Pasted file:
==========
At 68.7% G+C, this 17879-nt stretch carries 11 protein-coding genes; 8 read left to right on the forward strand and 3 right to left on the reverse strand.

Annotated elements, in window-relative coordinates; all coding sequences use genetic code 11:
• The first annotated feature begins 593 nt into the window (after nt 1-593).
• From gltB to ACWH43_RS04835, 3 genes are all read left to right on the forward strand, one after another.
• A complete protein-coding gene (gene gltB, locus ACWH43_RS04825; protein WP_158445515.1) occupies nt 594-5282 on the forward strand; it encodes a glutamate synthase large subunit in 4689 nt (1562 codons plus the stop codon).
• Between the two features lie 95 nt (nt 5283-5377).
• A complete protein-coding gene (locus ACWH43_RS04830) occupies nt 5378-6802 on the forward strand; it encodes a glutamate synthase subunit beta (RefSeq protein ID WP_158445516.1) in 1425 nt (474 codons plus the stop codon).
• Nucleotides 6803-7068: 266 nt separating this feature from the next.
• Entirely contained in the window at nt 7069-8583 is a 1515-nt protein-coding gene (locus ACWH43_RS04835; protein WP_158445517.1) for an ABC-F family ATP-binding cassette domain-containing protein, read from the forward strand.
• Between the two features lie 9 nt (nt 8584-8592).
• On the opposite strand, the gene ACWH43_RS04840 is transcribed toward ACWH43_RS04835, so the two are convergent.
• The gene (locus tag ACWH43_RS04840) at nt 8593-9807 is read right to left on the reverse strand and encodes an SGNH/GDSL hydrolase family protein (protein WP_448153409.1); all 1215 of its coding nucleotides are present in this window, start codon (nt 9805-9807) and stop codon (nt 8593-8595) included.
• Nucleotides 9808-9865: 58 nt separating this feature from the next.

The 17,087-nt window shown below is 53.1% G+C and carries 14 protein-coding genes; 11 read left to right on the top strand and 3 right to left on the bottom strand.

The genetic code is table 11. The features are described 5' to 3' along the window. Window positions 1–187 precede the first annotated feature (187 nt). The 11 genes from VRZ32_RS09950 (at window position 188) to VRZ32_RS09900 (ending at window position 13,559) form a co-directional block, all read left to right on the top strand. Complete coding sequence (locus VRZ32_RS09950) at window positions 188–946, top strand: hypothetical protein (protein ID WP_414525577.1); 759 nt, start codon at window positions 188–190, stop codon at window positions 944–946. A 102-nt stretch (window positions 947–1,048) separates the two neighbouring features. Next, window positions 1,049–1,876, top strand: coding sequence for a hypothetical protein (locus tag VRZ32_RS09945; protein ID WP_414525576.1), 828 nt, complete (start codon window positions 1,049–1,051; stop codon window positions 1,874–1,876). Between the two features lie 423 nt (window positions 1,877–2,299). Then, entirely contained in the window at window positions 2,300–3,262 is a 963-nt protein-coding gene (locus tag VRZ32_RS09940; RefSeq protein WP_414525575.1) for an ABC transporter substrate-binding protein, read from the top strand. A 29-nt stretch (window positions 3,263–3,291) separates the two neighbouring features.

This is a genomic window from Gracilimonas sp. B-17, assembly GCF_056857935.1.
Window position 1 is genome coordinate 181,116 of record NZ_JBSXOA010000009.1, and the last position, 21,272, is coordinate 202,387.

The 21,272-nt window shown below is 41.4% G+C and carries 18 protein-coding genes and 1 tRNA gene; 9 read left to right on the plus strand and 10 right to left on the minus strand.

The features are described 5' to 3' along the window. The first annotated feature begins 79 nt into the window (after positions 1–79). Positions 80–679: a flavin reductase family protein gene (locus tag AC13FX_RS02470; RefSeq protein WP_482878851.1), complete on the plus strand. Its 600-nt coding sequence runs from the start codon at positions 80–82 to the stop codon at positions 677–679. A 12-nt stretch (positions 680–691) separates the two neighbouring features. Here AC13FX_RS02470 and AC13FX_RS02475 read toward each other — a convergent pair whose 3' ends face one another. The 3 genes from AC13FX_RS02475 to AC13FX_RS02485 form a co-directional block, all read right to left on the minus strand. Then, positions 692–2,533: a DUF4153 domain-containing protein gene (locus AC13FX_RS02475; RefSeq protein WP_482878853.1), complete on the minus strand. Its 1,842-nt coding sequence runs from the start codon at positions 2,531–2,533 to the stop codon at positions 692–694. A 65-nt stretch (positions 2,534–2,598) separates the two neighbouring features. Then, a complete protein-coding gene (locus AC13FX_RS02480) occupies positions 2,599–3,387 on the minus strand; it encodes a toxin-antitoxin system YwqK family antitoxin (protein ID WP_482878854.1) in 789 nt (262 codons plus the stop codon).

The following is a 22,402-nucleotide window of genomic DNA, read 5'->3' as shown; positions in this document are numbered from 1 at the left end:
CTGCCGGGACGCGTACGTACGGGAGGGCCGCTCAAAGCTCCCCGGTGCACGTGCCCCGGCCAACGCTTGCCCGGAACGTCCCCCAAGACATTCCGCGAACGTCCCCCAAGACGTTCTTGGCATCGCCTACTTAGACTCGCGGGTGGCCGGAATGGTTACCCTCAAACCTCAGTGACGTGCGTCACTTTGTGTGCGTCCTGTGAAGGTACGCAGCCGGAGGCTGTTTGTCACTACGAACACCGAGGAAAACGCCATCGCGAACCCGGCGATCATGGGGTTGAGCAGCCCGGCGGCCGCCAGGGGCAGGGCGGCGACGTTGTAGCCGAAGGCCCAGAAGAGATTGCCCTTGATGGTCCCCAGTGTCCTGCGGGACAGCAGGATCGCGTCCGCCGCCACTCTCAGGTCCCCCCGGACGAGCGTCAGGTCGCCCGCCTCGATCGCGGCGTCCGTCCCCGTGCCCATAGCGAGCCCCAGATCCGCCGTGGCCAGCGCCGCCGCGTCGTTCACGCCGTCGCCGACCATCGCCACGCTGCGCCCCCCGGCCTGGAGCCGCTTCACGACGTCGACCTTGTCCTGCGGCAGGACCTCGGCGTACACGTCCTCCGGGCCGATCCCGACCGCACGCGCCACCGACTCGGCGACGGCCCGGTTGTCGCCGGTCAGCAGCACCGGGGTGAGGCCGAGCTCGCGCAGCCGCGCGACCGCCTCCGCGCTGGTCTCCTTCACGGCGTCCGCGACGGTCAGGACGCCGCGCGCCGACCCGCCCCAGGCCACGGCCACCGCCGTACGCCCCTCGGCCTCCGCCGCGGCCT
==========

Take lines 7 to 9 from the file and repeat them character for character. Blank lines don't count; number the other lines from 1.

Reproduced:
• A complete protein-coding gene (locus ACWH43_RS04830) occupies nt 5378-6802 on the forward strand; it encodes a glutamate synthase subunit beta (RefSeq protein ID WP_158445516.1) in 1425 nt (474 codons plus the stop codon).
• Nucleotides 6803-7068: 266 nt separating this feature from the next.
• Entirely contained in the window at nt 7069-8583 is a 1515-nt protein-coding gene (locus ACWH43_RS04835; protein WP_158445517.1) for an ABC-F family ATP-binding cassette domain-containing protein, read from the forward strand.